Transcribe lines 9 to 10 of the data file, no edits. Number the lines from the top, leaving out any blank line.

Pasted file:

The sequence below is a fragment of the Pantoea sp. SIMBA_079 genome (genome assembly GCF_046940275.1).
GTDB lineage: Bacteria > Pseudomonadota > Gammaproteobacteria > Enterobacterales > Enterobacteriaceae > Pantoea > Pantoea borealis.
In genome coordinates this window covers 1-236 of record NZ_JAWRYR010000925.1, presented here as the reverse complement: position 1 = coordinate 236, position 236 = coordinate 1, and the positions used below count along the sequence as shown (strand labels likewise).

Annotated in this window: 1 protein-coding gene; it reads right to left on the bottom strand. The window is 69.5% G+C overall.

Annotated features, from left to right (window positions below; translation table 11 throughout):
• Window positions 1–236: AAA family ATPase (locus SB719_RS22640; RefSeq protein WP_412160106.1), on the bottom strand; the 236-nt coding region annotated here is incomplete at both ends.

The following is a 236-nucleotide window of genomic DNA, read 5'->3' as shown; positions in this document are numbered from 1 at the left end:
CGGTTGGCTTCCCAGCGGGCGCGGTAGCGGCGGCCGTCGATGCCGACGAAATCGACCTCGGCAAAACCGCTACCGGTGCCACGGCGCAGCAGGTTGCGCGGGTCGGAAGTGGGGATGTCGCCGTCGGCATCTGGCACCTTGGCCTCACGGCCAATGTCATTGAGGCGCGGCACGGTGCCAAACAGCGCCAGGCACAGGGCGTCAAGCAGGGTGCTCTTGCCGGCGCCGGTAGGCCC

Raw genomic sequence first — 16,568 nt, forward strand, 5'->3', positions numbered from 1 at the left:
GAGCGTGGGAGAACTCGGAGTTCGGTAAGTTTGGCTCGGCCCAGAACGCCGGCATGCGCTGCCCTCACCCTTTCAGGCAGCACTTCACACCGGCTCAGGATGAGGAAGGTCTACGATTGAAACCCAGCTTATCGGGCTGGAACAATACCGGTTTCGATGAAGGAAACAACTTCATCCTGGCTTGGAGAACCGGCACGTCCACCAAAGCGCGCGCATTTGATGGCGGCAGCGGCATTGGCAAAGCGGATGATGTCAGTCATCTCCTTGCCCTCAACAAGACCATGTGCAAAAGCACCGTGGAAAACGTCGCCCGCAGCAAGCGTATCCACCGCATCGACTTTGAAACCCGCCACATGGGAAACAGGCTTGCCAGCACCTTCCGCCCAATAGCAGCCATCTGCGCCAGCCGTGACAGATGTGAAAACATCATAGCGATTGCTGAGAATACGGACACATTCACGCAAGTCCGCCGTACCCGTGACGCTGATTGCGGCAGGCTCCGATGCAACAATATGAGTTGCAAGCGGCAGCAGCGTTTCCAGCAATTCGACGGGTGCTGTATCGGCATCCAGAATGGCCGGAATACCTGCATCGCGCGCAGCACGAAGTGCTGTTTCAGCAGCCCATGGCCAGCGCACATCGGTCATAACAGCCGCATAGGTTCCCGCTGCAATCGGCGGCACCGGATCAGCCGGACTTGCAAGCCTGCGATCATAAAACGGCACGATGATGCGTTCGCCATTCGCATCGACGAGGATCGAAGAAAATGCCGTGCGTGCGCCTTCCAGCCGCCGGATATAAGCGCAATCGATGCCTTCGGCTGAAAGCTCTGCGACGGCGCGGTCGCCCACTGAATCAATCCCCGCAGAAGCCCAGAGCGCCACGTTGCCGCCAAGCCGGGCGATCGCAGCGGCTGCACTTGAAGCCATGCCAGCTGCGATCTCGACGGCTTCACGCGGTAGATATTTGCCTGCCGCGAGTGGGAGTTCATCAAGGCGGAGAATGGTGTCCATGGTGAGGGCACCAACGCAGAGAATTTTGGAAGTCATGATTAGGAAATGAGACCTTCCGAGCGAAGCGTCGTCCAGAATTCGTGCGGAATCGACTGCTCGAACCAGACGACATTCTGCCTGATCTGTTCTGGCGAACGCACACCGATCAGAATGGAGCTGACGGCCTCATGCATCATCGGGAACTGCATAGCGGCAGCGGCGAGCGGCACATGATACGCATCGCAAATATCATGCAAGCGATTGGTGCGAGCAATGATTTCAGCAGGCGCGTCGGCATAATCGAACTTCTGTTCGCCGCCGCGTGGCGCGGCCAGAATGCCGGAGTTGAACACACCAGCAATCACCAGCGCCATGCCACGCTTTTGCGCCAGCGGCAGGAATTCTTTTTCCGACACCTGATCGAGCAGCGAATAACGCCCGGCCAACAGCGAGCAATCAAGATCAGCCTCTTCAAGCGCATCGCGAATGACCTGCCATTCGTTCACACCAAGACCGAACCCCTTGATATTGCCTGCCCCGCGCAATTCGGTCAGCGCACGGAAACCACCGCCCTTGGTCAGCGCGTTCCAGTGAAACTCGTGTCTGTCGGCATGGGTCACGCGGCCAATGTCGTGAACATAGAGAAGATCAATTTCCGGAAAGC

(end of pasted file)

Raw genomic sequence first — 16,568 nt, forward strand, 5'->3', positions numbered from 1 at the left:
GAGCGTGGGAGAACTCGGAGTTCGGTAAGTTTGGCTCGGCCCAGAACGCCGGCATGCGCTGCCCTCACCCTTTCAGGCAGCACTTCACACCGGCTCAGGATGAGGAAGGTCTACGATTGAAACCCAGCTTATCGGGCTGGAACAATACCGGTTTCGATGAAGGAAACAACTTCATCCTGGCTTGGAGAACCGGCACGTCCACCAAAGCGCGCGCATTTGATGGCGGCAGCGGCATTGGCAAAGCGGATGATGTCAGTCATCTCCTTGCCCTCAACAAGACCATGTGCAAAAGCACCGTGGAAAACGTCGCCCGCAGCAAGCGTATCCACCGCATCGACTTTGAAACCCGCCACATGGGAAACAGGCTTGCCAGCACCTTCCGCCCAATAGCAGCCATCTGCGCCAGCCGTGACAGATGTGAAAACATCATAGCGATTGCTGAGAATACGGACACATTCACGCAAGTCCGCCGTACCCGTGACGCTGATTGCGGCAGGCTCCGATGCAACAATATGAGTTGCAAGCGGCAGCAGCGTTTCCAGCAATTCGACGGGTGCTGTATCGGCATCCAGAATGGCCGGAATACCTGCATCGCGCGCAGCACGAAGTGCTGTTTCAGCAGCCCATGGCCAGCGCACATCGGTCATAACAGCCGCATAGGTTCCCGCTGCAATCGGCGGCACCGGATCAGCCGGACTTGCAAGCCTGCGATCATAAAACGGCACGATGATGCGTTCGCCATTCGCATCGACGAGGATCGAAGAAAATGCCGTGCGTGCGCCTTCCAGCCGCCGGATATAAGCGCAATCGATGCCTTCGGCTGAAAGCTCTGCGACGGCGCGGTCGCCCACTGAATCAATCCCCGCAGAAGCCCAGAGCGCCACGTTGCCGCCAAGCCGGGCGATCGCAGCGGCTGCACTTGAAGCCATGCCAGCTGCGATCTCGACGGCTTCACGCGGTAGATATTTGCCTGCCGCGAGTGGGAGTTCATCAAGGCGGAGAATGGTGTCCATGGTGAGGGCACCAACGCAGAGAATTTTGGAAGTCATGATTAGGAAATGAGACCTTCCGAGCGAAGCGTCGTCCAGAATTCGTGCGGAATCGACTGCTCGAACCAGACGACATTCTGCCTGATCTGTTCTGGCGAACGCACACCGATCAGAATGGAGCTGACGGCCTCATGCATCATCGGGAACTGCATAGCGGCAGCGGCGAGCGGCACATGATACGCATCGCAAATATCATGCAAGCGATTGGTGCGAGCAATGATTTCAGCAGGCGCGTCGGCATAATCGAACTTCTGTTCGCCGCCGCGTGGCGCGGCCAGAATGCCGGAGTTGAACACACCAGCAATCACCAGCGCCATGCCACGCTTTTGCGCCAGCGGCAGGAATTCTTTTTCCGACACCTGATCGAGCAGCGAATAACGCCCGGCCAACAGCGAGCAATCAAGATCAGCCTCTTCAAGCGCATCGCGAATGACCTGCCATTCGTTCACACCAAGACCGAACCCCTTGATATTGCCTGCCCCGCGCAATTCGGTCAGCGCACGGAAACCACCGCCCTTGGTCAGCGCGTTCCAGTGAAACTCGTGTCTGTCGGCATGGGTCACGCGGCCAATGTCGTGAACATAGAGAAGATCAATTTCCGGAAAGC